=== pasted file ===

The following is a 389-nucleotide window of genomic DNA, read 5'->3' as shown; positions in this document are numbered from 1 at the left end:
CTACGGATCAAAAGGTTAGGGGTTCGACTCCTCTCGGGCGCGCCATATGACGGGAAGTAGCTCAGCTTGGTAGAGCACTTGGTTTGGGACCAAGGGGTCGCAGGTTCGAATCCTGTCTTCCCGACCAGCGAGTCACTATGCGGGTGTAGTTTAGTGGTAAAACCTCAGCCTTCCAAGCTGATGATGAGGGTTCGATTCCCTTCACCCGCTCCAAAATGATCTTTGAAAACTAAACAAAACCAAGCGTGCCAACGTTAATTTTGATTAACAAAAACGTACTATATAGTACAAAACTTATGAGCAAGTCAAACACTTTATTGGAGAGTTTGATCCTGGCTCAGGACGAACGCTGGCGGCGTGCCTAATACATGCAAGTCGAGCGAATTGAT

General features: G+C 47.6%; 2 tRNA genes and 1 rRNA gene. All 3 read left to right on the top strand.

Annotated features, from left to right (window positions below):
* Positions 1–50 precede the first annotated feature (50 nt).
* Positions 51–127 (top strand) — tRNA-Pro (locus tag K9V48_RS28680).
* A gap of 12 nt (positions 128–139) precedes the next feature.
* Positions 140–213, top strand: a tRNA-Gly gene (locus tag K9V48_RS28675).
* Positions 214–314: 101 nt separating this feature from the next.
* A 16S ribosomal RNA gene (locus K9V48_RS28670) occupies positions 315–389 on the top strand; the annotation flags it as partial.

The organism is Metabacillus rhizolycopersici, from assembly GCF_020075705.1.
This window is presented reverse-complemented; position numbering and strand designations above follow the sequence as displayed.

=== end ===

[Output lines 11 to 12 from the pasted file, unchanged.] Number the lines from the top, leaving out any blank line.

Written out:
The organism is Metabacillus rhizolycopersici, from assembly GCF_020075705.1.
This window is presented reverse-complemented; position numbering and strand designations above follow the sequence as displayed.